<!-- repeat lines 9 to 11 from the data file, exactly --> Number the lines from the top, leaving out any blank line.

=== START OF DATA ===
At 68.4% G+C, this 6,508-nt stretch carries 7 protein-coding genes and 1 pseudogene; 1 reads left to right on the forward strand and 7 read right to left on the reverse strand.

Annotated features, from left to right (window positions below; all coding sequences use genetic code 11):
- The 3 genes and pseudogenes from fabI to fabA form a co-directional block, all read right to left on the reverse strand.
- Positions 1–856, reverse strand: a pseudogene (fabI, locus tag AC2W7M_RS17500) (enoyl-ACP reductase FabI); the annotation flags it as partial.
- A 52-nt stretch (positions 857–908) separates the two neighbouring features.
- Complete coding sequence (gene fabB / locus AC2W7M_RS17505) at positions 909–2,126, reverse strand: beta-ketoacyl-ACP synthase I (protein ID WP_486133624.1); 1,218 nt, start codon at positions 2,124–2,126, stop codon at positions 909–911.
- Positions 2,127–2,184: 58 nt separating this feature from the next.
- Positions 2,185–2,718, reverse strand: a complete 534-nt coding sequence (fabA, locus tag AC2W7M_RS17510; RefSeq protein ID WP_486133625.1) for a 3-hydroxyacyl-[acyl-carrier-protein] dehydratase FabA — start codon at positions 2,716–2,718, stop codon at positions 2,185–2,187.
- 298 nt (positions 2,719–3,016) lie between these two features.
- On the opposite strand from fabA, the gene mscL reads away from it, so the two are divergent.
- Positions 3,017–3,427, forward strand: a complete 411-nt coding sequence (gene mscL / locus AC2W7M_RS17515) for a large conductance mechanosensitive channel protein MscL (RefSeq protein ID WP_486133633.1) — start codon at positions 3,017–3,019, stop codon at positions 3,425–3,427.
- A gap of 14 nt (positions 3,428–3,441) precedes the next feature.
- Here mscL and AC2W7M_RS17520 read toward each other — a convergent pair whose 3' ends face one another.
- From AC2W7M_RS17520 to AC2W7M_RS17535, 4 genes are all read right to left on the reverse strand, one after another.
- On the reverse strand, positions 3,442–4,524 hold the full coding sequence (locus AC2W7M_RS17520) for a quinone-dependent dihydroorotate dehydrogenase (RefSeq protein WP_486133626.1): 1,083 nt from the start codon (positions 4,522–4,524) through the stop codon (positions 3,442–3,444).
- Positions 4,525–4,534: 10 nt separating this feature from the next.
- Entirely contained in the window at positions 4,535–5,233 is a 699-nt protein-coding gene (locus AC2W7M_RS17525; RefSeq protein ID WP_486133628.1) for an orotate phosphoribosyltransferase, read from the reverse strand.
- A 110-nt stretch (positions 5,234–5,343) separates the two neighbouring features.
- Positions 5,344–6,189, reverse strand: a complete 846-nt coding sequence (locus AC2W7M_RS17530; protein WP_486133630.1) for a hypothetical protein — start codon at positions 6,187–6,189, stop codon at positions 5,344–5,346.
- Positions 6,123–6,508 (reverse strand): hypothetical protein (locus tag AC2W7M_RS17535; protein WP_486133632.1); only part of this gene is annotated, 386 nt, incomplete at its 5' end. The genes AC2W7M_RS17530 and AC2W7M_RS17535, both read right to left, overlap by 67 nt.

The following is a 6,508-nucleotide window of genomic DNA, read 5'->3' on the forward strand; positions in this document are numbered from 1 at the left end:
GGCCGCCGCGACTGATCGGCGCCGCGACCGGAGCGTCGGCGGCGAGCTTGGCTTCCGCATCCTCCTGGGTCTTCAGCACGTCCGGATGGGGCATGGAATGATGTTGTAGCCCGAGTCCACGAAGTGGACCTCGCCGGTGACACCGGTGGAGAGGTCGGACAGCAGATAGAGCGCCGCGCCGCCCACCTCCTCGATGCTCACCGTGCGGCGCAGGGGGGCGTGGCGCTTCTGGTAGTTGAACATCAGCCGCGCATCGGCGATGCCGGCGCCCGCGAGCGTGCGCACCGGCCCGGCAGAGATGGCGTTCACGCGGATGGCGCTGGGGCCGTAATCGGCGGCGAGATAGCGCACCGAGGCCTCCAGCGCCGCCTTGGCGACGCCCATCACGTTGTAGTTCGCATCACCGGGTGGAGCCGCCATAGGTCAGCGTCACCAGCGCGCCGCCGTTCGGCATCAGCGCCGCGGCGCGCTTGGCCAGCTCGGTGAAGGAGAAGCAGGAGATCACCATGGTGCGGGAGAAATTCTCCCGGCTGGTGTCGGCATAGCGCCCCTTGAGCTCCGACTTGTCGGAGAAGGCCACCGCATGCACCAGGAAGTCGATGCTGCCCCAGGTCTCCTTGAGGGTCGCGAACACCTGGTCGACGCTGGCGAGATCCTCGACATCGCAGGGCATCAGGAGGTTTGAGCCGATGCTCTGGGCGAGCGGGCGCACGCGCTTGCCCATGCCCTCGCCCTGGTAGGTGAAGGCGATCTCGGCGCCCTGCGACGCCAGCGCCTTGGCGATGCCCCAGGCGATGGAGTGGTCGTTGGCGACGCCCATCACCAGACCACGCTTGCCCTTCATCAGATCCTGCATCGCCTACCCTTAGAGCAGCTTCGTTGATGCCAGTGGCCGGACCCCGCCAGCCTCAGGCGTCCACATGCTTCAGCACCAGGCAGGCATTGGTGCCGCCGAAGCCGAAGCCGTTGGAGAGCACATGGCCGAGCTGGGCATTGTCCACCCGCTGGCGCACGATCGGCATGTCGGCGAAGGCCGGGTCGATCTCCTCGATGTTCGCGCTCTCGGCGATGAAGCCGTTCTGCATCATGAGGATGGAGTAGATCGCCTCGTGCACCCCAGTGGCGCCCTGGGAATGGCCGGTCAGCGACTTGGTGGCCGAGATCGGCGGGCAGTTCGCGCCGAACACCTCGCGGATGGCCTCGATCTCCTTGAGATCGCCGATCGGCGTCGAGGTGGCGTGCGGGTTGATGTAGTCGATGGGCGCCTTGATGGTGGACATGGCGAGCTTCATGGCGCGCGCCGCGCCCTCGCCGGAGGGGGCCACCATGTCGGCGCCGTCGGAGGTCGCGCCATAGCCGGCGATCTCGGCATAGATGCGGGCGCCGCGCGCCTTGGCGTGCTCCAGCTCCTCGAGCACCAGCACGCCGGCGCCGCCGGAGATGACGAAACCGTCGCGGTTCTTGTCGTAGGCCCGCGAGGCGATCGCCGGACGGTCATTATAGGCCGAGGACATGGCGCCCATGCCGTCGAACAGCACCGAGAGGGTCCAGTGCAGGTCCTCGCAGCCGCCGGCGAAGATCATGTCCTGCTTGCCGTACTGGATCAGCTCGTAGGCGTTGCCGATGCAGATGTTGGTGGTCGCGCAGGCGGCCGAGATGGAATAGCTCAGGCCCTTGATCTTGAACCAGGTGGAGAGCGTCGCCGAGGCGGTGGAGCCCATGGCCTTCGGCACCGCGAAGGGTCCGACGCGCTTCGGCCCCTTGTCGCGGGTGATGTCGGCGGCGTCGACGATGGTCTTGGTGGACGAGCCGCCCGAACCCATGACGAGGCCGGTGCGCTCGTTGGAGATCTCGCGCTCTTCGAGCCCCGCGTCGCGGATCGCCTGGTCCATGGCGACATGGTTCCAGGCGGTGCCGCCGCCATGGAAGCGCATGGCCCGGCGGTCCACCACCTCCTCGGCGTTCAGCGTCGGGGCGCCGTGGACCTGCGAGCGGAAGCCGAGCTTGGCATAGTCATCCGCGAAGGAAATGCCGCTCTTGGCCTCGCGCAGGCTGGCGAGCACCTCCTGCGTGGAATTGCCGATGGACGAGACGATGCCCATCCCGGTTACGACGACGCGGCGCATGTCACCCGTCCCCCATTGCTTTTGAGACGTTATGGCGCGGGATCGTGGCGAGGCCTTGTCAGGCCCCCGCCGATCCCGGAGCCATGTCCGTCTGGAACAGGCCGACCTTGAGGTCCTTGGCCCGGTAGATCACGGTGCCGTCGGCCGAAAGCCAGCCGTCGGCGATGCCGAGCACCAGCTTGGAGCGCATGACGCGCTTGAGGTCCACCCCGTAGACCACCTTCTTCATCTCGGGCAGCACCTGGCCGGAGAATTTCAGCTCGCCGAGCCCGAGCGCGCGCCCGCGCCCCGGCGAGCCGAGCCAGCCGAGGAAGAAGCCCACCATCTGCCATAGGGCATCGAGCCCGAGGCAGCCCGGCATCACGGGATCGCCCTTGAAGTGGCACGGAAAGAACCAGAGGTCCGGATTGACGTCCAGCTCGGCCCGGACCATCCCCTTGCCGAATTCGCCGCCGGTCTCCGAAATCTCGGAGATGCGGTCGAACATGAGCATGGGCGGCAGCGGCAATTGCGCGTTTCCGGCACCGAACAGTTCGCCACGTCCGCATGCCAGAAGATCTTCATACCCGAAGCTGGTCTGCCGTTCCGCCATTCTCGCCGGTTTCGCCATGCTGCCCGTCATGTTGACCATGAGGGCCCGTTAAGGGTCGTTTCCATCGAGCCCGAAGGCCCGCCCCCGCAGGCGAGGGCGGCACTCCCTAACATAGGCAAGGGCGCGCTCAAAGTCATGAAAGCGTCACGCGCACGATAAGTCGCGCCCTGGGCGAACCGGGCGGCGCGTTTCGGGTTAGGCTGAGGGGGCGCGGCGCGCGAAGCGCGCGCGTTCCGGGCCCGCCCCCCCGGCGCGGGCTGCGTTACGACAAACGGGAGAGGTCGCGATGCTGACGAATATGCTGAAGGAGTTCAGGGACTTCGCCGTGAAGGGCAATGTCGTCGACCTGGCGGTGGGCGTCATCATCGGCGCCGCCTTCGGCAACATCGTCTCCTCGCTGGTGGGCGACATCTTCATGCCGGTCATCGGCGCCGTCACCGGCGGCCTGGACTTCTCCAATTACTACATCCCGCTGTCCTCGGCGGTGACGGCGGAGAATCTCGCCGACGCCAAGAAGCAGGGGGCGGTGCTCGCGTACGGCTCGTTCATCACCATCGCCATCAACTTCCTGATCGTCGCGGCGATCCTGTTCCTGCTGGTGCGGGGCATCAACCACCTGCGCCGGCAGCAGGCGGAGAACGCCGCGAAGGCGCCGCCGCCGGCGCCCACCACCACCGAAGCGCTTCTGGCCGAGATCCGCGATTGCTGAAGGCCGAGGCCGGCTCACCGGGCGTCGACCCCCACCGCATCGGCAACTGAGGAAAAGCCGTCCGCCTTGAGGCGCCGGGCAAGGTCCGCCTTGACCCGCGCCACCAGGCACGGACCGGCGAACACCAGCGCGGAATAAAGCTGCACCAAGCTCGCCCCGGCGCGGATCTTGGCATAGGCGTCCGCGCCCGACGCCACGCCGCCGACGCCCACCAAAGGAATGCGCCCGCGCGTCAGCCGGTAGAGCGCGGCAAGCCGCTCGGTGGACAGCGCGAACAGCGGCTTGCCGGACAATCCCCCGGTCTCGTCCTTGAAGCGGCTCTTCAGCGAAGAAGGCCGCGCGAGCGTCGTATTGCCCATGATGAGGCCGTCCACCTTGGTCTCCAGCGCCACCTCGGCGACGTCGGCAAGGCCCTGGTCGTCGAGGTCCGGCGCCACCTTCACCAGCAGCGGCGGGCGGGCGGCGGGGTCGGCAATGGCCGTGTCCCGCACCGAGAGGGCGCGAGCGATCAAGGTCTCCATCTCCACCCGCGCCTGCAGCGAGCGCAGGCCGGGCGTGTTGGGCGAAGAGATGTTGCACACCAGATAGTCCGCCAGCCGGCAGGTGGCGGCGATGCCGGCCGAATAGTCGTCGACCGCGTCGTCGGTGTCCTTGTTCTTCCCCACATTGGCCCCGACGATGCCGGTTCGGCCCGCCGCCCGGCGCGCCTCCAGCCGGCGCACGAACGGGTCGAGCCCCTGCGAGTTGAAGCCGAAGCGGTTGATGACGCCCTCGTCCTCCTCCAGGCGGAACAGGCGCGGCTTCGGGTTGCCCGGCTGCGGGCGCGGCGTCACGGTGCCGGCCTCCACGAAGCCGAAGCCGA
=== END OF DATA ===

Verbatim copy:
- 298 nt (positions 2,719–3,016) lie between these two features.
- On the opposite strand from fabA, the gene mscL reads away from it, so the two are divergent.
- Positions 3,017–3,427, forward strand: a complete 411-nt coding sequence (gene mscL / locus AC2W7M_RS17515) for a large conductance mechanosensitive channel protein MscL (RefSeq protein ID WP_486133633.1) — start codon at positions 3,017–3,019, stop codon at positions 3,425–3,427.